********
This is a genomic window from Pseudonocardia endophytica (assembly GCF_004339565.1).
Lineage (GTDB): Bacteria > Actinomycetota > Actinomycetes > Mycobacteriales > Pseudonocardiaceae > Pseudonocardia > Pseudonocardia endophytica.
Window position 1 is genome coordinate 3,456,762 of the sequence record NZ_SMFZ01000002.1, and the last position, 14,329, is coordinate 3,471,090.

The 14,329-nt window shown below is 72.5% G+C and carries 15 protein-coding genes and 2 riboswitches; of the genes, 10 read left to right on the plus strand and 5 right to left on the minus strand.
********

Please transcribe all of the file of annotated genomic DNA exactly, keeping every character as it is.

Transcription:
This is a genomic window from Pseudonocardia endophytica (assembly GCF_004339565.1).
Lineage (GTDB): Bacteria > Actinomycetota > Actinomycetes > Mycobacteriales > Pseudonocardiaceae > Pseudonocardia > Pseudonocardia endophytica.
Window position 1 is genome coordinate 3,456,762 of the sequence record NZ_SMFZ01000002.1, and the last position, 14,329, is coordinate 3,471,090.

The 14,329-nt window shown below is 72.5% G+C and carries 15 protein-coding genes and 2 riboswitches; of the genes, 10 read left to right on the plus strand and 5 right to left on the minus strand.